The recent publication of the Double Dispensing Guide by the Federal Government brings us closer to the introduction of 60-day dispensing. While we acknowledge the potential financial impact, our focus is to help minimise the Professional Indemnity risks for our clients due to this regulatory change. This article unpacks a double dispensing scenario that could leave pharmacists exposed to risks if it is not managed.
Following the publication of the Double Dispensing Guide, we have been asked by pharmacy owners what would happen in the event their pharmacy has limited (or one remaining box) of a specific medication, meaning 60 days’ worth could not be dispensed. The Guide addresses this:
Pharmacists, in exercising flexibility, must not charge a patient twice if providing half of the prescribed quantity.
If there is only one box of a medicine available and the prescription requires two boxes, pharmacists may dispense the full amount (two boxes) according to the prescription and order in a second box of medicine from the medicine wholesaler. For most medicines, wholesalers are required to deliver to any pharmacy within 24 hours. The consumer would then collect the second box of medicine without charge when the pharmacy receives it. The consumer must not pay the co-payment twice.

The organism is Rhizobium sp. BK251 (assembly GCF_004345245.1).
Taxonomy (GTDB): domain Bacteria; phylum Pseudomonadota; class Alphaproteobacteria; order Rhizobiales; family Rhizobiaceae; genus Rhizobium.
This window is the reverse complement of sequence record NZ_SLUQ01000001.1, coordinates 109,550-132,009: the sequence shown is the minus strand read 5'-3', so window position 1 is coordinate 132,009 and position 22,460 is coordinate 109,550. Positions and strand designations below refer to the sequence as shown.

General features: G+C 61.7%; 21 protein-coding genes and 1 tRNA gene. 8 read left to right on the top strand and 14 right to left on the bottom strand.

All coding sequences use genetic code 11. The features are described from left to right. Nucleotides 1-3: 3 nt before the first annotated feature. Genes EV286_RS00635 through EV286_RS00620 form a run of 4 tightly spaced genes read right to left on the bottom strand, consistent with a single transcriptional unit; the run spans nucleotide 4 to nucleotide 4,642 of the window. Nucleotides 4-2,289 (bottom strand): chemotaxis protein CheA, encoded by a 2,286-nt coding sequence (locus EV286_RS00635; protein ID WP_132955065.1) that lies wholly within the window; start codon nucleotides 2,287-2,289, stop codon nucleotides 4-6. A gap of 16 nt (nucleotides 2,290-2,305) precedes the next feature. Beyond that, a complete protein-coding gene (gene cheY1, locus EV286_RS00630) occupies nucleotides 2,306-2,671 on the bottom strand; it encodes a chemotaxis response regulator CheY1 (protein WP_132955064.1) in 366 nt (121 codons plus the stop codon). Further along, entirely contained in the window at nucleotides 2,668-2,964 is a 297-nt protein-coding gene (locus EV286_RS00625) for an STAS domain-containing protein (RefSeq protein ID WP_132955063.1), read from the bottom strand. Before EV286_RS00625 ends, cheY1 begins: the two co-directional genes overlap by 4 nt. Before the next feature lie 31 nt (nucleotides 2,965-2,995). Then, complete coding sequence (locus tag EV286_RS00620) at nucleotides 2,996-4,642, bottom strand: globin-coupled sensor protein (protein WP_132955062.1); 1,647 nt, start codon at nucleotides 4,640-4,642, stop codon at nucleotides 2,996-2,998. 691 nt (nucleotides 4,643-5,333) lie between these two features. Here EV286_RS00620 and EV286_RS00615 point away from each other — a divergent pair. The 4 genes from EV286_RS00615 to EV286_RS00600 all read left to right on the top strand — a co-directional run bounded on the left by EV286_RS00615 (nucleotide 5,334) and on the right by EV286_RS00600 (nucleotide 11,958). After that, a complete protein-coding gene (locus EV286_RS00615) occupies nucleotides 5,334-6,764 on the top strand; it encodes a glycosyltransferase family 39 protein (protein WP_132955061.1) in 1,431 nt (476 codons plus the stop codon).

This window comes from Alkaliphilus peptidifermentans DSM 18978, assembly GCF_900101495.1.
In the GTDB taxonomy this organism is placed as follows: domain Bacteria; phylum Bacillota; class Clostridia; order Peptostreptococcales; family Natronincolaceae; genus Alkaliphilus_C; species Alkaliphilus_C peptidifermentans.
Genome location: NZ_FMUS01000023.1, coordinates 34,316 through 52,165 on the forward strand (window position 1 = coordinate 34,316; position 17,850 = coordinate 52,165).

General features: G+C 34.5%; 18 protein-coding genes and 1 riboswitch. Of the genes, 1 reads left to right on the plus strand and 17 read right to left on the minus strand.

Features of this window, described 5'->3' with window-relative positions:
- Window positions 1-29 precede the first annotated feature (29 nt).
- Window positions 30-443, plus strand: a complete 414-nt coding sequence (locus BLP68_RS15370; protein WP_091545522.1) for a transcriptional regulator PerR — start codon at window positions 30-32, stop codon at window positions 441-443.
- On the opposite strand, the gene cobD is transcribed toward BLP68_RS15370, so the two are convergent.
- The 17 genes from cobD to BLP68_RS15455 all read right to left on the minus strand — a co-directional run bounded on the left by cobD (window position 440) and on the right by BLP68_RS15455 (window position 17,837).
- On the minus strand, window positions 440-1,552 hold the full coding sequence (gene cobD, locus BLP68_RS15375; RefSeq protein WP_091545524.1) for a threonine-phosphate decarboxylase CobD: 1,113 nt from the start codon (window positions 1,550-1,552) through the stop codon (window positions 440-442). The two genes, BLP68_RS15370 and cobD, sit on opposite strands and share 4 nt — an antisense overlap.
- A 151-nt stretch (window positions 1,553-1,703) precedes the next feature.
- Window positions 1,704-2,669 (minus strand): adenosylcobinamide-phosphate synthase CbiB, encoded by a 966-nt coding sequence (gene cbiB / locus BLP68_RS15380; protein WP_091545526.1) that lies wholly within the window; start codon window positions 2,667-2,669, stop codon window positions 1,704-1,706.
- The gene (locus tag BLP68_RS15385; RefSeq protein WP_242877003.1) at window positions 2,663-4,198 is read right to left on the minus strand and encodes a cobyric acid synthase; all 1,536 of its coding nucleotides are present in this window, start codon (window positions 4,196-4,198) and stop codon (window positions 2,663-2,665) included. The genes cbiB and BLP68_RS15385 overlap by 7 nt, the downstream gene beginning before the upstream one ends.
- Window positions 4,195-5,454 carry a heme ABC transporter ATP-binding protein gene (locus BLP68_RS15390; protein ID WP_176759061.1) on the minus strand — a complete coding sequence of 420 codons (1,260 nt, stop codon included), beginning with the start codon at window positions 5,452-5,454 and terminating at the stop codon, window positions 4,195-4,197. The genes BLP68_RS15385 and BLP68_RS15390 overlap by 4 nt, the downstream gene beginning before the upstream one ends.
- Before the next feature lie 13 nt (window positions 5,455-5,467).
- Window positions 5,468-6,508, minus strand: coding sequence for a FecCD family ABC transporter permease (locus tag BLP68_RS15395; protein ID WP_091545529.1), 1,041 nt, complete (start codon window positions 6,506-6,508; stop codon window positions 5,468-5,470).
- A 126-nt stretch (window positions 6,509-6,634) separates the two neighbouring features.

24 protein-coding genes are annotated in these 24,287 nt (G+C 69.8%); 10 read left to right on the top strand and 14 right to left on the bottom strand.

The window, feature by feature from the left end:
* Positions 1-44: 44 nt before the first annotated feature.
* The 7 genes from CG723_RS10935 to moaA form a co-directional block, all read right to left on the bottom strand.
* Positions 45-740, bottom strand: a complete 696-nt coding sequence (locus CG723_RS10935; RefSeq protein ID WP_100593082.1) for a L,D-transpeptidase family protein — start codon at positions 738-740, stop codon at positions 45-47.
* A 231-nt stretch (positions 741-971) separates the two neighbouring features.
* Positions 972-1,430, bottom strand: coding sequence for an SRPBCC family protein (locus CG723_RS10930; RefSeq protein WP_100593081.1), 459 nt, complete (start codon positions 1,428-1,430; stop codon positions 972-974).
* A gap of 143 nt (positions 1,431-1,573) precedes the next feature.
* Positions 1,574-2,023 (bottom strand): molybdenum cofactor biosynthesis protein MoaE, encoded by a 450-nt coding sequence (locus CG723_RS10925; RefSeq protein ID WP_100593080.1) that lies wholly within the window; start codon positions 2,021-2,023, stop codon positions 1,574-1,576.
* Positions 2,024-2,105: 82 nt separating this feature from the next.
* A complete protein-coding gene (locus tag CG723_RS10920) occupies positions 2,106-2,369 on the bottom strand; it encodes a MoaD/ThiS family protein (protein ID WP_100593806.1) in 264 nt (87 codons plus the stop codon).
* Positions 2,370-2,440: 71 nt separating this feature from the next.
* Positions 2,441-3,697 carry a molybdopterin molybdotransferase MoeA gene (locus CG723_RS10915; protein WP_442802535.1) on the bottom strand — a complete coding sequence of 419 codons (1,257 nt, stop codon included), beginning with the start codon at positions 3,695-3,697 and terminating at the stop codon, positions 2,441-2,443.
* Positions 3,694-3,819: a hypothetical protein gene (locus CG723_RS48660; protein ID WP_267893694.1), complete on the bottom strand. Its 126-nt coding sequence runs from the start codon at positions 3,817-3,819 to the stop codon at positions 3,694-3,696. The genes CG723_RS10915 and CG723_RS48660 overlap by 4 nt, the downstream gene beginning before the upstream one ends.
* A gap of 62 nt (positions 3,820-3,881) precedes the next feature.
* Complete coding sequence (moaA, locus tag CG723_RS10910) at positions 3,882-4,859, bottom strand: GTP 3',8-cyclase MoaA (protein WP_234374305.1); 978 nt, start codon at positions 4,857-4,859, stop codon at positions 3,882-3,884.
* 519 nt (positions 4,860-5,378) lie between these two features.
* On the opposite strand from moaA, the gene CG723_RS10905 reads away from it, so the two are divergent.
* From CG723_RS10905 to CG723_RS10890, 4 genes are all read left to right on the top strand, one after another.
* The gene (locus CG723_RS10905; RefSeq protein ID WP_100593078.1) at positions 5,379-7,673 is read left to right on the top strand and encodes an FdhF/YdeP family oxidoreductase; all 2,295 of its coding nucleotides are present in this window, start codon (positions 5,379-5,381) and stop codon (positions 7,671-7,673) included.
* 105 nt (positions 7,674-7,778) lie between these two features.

While relevant, charging the co-payment twice seems unlikely, given the setup of PBS rebates and the fact that the majority of pharmacists are good operators. To us, the underappreciated exposure is what precedes it within the Guide: “can prescribers still write a one-month supply prescription?”.
Yes, prescribers will retain full clinical discretion over what quantity of medicine is dispensed for their patients.
It is not unforeseeable that a patient has a 60-day script, requesting for it to be fully dispensed immediately. For very valid reasons, the pharmacist may make the decision to dispense only half of the script. Exposure now exists in how this message is communicated to the client. It’s said unhappiness exists in the gap between expectation and reality – in this instance, it is unhappiness and a notification that reside in that gap.
Therefore, it is essential the customer understands:
- There will be no additional co-payment (not that one could be legally made anyway)
- They are not being denied their full script. It will be provided wholly to them, just not all in one visit
- This measure is to manage supply for other customers in need
In a nutshell…
As pharmacists know, script fulfilment can be an emotional event for customers. The risk around the perception (especially for older clients or those whose first language is not Englis1) that the prescription isn’t being fully dispensed represents a potential flash point that will need gentle navigation and education. These are just two of the many soft skills pharmacists are already armed with, highlighting their value within the community and the key role they play in supporting the health of all Australians.
Please reach out at any time to find out how we can help you manage your pharmacy-related risks.